Archive for March, 2013

The latest challenge to McCain-Feingold: McCutcheon v. FEC

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A recent article by in the Huffington Post by Jay Pinho alludes to the thorny spot that progressives have found themselves in vis-a-vis campaign finance rules, ever since the Supreme Court decided the Citizens United case in 2010.  He discusses the recent victory of Robin Kelly the IL-2 special primary election, and the instrumental role that Michael Bloomberg played in Kelly’s electoral success.  Bloomberg flooded the race with money in order to make good on his promise to support gun control advocates.  The point he makes is this: how do Democrats celebrate these progressive victories, while at the same time, work to reverse the rules the allowed them the power to get their message out in the first place?

Pinho also mentions the frustration felt among progressives in knowing that the Supreme Court has the potential to further roll back campaign spending rules when it hears the McCutcheon vs. FEC case in October.  He states, “in conjunction with the Court’s notorious Citizens United v. Federal Election Commission decision from 2010, which lifted the ban on corporate expenditures and led to an explosion of outside spending during last year’s election campaigns, such a ruling in McCutcheon would augur a decisive transformation of American electoral norms — from “one person, one vote” to something approaching ‘one dollar, one vote’.”

The McCutcheon case challenges the constitutionality of individual aggregation limits, which refer to the maximum amount that one individual can contribute to parties, PACs, and candidates during any two year election cycle.  For the 2013-2014 election cycle, this amount is $123,200.  Of this amount, no more than $48,600 can go to candidates; the remainder must go to either PACs or party committees.  This limit should not be confused with the maximum amount that candidates are allowed to receive for their campaigns, which remains unchallenged, and at $2600 per election.  If the Supreme Court sides with McCutcheon, then this limit will be abolished, and individuals will be free to contribute the maximum allowable amount to as many candidates as they choose.   Thus, the case can perhaps be better  understood as an attempt to abolish the limit on the number of candidates individuals can support, rather than the amount of money they can spend per se.

There are several reasons that progressives should take pause before automatically lambasting all individuals, organizations, or proposals to alter extant campaign finance regulation.  First, the practical effects of eliminating individual aggregation amounts is likely to be minimal.  At the current limit, individuals can “max-out,” in other words, contribute the maximum amount of $2600 to both the primary and general elections of a particular candidate, to no more than nine congressional contenders during a two year period.   Of the very small percentage of Americans that contribute to congressional elections at all, an even smaller amount max-out to any one candidate.  The number of individuals who max-out to nine candidates, and exhaust their $48,600 allowance, is minuscule in proportion.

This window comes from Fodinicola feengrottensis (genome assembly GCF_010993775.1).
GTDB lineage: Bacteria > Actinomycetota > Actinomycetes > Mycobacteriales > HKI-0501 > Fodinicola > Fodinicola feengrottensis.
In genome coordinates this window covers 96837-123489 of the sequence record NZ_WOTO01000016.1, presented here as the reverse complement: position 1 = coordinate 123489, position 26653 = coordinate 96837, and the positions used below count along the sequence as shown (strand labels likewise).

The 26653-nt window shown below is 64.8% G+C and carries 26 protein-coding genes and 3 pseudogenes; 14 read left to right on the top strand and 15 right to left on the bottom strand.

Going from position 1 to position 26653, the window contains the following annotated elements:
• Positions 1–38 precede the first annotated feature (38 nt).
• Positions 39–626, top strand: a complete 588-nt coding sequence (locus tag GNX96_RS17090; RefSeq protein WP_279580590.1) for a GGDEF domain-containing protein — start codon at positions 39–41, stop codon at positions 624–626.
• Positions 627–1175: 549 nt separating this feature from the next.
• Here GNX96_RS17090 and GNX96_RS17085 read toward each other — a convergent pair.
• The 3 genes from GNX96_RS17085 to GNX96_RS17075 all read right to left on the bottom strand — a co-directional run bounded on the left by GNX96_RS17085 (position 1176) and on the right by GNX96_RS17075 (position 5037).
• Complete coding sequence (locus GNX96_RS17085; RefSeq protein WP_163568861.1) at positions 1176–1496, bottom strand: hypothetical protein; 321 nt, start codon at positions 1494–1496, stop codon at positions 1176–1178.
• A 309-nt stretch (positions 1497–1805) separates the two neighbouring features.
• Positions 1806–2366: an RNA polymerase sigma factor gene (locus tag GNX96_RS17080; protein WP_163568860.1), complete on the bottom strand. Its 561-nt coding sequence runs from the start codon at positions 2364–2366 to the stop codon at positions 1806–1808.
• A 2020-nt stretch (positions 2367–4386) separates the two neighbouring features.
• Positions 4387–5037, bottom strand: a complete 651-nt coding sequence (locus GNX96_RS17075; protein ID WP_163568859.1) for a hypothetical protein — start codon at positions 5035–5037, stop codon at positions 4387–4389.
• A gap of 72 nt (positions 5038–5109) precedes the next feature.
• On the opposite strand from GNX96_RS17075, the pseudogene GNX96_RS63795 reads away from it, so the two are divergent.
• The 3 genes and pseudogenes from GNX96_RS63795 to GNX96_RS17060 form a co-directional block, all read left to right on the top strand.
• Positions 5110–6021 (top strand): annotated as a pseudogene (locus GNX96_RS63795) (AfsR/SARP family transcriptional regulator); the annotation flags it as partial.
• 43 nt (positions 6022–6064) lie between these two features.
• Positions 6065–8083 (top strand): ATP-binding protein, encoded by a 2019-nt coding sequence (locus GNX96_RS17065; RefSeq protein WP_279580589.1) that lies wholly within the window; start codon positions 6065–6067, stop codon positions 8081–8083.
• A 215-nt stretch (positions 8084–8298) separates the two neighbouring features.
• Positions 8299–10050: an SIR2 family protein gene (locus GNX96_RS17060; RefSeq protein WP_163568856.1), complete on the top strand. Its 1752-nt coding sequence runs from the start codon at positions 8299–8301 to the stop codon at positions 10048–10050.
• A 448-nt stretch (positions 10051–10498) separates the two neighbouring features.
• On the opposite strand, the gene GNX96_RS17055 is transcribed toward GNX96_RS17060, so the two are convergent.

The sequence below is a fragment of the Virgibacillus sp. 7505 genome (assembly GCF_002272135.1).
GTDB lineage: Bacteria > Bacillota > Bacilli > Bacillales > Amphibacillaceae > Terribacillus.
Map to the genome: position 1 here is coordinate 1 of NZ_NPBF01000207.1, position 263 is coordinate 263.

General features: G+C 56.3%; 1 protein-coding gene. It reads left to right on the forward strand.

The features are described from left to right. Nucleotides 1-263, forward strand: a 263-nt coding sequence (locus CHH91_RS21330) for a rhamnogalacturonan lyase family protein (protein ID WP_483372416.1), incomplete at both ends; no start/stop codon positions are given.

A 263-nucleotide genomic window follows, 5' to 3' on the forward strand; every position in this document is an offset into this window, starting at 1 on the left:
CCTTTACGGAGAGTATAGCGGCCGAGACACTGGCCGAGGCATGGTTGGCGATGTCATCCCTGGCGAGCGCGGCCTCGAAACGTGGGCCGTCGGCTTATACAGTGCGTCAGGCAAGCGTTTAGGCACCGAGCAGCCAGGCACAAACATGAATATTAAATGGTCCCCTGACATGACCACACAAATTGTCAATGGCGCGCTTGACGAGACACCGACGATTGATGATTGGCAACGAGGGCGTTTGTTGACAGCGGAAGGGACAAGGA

Second, if candidates are to become less reliant on Super PACs and other outside groups, then measures that make it easier to raise money in a transparent way, and in accordance with contribution limits, could be a beneficial thing.  It is impossible for one organization, party, or even Congress, to control the political messages that make it to the airwaves.  What these organizations can control is who is accountable for the messages that are made, and their level of transparency.   Unlike ad hoc organizations like Super PACs, elected officials and candidates are accountable for the statements they make and their legitimacy is dependent upon it.  Therefore measures that empower candidates relative to outside organizations perhaps deserve a second look by progressives that desire an improved campaign finance system.

 

What will it cost to win back the House?

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By Nick Daggers
Follow Nick on Twitter @nickdaggerscfo